Insights from a Data Scientist: Predicting the Customer Journey to Boost ROAS - CAKE
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Insights from a Data Scientist: Predicting the Customer Journey to Boost ROAS

Our Data Science department at CAKE has been busy. Recent accomplishments are highlighted on our tech blog and a press release announced our related Patent Application which utilizes Hidden Markov Models to boost return on ad spend (ROAS).

Digital marketers are interested in gaining deeper insights about the customer journey to better understand their customers and ultimately to maximize ROAS. There are several ways to do this. One common method is with the Sankey diagram which denotes paths to purchase through different channel type combinations. This allows the marketer to analyze the diagram and look for patterns, or perhaps to delve into time consuming spreadsheets which contain summary statistics and look for the most predominant patterns.

However, humans don’t necessarily dissect and analyze numbers as well as computers.  This is the reason why we have developed a novel approach to using the Hidden Markov Model for predictions to provide machine-driven recommendations that help aid in the interpretation of marketing data.

Why a Hidden Markov Model, you might ask? Examining the history of the model reveals its use for extracting meaningful patterns in data sequences and taking these sequences of events comprised of various types of customer interactions to extract the most meaningful patterns. At the end of the day, the Hidden Markov Model is nothing more than that – a compact, descriptive way of summarizing the event probabilities that happened when your customers convert and/or buy your product.

The real magic happens when CAKE uses the model to predict your customer interactions.  We have demonstrated that our model finds nuances in the customer journey and produces a multinomial distribution for each possible customer interaction, given a particular customer’s history of interactions.  From here we can extrapolate many different interesting data points including:

  1. We get to observe the likelihood of the customer clicking on a channel or media type driven advertisement, based on their history. The next likely channels for all active users can be aggregated to dynamically optimize campaign spend.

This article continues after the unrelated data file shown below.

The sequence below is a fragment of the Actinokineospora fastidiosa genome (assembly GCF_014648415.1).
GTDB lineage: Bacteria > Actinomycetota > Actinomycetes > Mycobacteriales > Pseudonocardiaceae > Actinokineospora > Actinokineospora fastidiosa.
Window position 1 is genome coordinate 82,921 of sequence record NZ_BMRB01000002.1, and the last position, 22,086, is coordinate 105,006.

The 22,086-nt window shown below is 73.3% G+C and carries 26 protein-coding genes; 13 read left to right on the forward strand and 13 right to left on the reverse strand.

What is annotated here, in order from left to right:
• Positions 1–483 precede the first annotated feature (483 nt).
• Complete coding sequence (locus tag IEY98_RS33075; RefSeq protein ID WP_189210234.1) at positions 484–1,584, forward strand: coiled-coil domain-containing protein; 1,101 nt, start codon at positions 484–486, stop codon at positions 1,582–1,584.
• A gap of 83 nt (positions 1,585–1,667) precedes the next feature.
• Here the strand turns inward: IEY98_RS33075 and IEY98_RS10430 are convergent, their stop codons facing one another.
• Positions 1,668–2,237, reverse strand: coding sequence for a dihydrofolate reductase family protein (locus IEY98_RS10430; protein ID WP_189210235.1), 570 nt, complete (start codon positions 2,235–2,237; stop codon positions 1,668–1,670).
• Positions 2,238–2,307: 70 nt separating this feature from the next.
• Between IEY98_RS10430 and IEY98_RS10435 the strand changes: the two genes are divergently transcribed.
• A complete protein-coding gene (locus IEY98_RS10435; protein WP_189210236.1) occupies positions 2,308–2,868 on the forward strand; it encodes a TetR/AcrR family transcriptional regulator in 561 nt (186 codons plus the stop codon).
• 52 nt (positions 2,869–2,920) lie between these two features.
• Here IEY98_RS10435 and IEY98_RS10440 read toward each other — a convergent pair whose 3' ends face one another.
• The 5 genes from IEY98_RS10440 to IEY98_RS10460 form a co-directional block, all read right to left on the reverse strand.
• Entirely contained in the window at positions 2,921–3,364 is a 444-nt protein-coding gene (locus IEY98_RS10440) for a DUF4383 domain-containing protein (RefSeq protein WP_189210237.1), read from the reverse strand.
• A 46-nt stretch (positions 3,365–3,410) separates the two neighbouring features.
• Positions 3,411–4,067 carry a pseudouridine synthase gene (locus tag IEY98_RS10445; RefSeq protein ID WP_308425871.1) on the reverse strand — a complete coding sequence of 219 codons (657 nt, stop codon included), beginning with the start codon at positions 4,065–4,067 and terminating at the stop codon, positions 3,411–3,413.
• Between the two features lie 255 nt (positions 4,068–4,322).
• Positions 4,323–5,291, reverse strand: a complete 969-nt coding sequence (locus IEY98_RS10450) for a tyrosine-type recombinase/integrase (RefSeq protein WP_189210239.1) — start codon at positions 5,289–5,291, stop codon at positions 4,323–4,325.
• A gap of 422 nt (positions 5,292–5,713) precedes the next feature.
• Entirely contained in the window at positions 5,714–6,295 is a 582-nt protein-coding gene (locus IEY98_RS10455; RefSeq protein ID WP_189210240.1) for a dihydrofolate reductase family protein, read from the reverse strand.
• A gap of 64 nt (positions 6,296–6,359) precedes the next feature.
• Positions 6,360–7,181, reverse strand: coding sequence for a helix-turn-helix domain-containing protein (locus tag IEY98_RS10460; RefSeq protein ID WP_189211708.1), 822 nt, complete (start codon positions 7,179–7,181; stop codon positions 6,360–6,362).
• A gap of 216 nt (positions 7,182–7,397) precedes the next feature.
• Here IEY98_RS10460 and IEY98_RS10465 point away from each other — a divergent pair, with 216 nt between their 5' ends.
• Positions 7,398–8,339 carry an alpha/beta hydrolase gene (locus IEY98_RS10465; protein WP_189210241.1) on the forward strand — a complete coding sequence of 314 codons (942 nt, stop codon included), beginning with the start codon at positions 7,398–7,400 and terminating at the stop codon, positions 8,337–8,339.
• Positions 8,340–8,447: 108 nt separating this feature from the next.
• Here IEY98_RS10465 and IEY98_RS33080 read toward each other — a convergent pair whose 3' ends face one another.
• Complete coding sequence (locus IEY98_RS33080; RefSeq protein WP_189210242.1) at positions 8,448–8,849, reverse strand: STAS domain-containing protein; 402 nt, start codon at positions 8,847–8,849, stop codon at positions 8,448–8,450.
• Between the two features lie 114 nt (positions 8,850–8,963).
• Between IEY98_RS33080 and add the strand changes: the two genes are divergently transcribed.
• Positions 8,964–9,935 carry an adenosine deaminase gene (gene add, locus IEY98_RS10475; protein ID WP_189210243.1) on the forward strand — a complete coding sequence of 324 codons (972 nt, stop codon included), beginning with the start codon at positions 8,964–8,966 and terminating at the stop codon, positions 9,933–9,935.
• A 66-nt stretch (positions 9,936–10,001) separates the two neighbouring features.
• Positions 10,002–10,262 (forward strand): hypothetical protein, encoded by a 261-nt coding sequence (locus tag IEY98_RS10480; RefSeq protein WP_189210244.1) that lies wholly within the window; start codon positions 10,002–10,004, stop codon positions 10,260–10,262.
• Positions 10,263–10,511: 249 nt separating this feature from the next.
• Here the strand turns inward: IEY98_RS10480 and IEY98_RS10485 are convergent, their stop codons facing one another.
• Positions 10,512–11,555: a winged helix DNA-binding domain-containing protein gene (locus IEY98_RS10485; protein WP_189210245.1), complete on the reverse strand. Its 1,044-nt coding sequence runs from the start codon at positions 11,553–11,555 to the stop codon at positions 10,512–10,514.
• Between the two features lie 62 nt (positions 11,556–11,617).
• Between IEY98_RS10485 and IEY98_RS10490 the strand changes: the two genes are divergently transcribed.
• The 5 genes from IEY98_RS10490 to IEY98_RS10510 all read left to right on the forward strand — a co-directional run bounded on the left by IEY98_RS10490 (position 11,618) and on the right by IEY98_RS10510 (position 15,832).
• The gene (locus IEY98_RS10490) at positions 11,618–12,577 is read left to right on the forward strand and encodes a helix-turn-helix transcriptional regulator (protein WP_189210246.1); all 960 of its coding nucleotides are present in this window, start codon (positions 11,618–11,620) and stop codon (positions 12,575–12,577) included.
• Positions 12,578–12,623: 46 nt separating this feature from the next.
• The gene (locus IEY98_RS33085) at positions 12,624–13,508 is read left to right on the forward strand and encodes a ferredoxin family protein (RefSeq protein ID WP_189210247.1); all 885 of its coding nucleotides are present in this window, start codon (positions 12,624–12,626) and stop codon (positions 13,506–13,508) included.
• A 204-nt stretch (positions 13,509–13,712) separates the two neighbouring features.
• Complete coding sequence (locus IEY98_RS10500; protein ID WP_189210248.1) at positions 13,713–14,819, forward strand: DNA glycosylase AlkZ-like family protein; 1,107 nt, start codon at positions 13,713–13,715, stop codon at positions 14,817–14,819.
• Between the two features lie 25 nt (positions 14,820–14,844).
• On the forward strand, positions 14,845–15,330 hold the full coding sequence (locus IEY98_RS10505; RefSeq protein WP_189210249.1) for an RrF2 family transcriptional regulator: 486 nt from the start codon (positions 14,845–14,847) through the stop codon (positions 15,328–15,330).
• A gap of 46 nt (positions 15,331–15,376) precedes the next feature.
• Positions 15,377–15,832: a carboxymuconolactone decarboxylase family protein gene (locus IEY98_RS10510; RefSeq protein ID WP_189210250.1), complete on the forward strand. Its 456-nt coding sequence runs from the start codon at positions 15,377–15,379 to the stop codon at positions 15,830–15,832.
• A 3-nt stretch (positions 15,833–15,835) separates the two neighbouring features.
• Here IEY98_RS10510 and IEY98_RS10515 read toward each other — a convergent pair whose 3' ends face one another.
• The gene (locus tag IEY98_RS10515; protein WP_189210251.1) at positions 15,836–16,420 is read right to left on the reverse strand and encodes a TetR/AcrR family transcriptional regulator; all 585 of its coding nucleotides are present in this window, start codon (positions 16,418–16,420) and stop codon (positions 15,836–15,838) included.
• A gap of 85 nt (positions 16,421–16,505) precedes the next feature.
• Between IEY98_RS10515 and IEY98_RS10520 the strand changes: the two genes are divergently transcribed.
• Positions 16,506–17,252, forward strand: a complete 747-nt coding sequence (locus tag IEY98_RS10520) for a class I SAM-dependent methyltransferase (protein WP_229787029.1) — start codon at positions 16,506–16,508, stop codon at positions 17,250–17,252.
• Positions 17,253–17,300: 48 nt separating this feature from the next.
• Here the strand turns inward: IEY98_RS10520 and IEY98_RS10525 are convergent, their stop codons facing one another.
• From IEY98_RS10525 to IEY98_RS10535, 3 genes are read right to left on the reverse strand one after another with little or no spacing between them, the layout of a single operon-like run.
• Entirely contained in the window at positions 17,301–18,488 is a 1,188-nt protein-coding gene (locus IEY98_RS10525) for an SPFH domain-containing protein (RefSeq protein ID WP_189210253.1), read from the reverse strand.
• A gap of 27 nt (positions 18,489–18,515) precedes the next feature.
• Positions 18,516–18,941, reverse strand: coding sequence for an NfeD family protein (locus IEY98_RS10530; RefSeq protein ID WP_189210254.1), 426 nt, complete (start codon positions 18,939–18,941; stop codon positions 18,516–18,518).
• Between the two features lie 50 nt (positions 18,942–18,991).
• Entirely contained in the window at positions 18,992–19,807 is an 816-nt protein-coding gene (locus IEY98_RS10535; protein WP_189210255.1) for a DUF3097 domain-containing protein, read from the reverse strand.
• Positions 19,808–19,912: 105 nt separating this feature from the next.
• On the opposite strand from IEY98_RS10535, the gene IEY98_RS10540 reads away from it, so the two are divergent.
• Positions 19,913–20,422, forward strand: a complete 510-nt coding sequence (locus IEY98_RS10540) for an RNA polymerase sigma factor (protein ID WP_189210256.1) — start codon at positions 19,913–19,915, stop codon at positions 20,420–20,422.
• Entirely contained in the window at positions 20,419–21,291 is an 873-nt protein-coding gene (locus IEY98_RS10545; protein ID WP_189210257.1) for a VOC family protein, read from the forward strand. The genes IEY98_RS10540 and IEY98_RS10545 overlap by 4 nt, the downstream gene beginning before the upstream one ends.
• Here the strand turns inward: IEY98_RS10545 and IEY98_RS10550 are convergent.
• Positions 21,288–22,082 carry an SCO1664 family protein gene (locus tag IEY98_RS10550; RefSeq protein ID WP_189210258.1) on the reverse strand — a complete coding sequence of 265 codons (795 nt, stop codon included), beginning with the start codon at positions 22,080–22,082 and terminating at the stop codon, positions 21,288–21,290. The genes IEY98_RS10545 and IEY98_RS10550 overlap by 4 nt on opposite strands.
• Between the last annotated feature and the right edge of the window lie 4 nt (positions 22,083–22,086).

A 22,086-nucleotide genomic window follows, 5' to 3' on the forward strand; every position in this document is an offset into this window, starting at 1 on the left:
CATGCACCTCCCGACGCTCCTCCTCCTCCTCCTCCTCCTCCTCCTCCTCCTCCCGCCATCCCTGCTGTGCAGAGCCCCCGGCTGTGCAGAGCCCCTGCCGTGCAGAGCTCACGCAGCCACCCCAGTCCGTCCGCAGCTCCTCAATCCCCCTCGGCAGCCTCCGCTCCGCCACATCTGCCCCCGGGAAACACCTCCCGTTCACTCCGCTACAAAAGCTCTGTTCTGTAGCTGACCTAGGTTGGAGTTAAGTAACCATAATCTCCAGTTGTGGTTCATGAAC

2. We can find out how likely the user is to convert compared to other similar users that have converted. If we look at this data historically, CAKE believes this should provide a measurement of the current level of effectiveness of the campaign, for users who have not yet converted.
  3. We can give an estimate of the number of active users, their positions in the funnel and the likelihood of the position with respect to a conversion. In other words, based on the model, how many clicks will it take to influence each prospect towards the converted state?


Our Data Science team evaluates (behind the scenes) several variants of this model and finds the model that best predicts your data, so you don’t have to optimize manually. Some of the key model parameters include the number of stages in your marketing funnel, which is related to the number of clicks your product typically takes prior to conversion. We can also optimize the nature of the model: namely the number of terms in the “interaction” component, e.g. should we consider two, three or four different types of channels interacting, and whether that “interaction” component should have an order.

But wait, there’s more. We’ve only just begun and are already moving forward with further innovations. In a forthcoming product release, we are providing several outputs from multiple models including Chi-squared tests, Linear Regression based Attribution Tests, Statistical Tests, and new Visualizations which include importance of order between touch points. The benefit of using these approaches together is that we get to use many different tools, to provide various viewpoints into your marketing data. This serves as a guide into what’s working and whether various conceptions such as order matter, along with the statistical information to back it up.